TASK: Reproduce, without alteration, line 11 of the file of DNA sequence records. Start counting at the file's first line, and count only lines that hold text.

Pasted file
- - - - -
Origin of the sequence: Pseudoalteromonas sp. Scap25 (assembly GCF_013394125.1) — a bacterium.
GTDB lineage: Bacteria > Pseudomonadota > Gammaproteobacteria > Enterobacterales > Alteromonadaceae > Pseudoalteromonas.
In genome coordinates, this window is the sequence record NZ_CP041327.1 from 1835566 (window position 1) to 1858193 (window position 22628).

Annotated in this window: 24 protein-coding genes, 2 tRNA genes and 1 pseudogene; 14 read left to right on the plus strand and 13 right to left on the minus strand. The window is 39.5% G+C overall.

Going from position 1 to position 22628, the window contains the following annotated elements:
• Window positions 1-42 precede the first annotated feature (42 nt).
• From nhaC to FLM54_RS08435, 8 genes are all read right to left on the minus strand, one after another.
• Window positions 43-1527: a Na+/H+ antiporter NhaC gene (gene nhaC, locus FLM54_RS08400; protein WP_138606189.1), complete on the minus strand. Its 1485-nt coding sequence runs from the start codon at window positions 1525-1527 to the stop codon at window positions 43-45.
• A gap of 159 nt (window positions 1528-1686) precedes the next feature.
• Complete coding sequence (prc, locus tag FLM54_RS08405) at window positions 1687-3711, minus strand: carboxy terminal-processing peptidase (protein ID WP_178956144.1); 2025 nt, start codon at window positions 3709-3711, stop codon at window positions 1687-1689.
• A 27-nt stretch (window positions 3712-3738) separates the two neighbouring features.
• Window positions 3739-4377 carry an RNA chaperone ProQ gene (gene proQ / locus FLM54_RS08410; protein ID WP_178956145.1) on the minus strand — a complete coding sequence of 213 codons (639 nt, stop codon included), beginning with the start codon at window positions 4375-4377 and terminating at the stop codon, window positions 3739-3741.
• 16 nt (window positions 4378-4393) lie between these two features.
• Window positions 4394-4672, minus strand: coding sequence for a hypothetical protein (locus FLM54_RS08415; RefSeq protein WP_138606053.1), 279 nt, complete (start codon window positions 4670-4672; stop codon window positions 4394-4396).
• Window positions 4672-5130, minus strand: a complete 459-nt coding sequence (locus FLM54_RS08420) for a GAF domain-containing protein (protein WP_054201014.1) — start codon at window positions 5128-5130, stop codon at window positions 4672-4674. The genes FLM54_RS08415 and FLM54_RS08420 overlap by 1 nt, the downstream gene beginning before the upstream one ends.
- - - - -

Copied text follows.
• A 27-nt stretch (window positions 3712-3738) separates the two neighbouring features.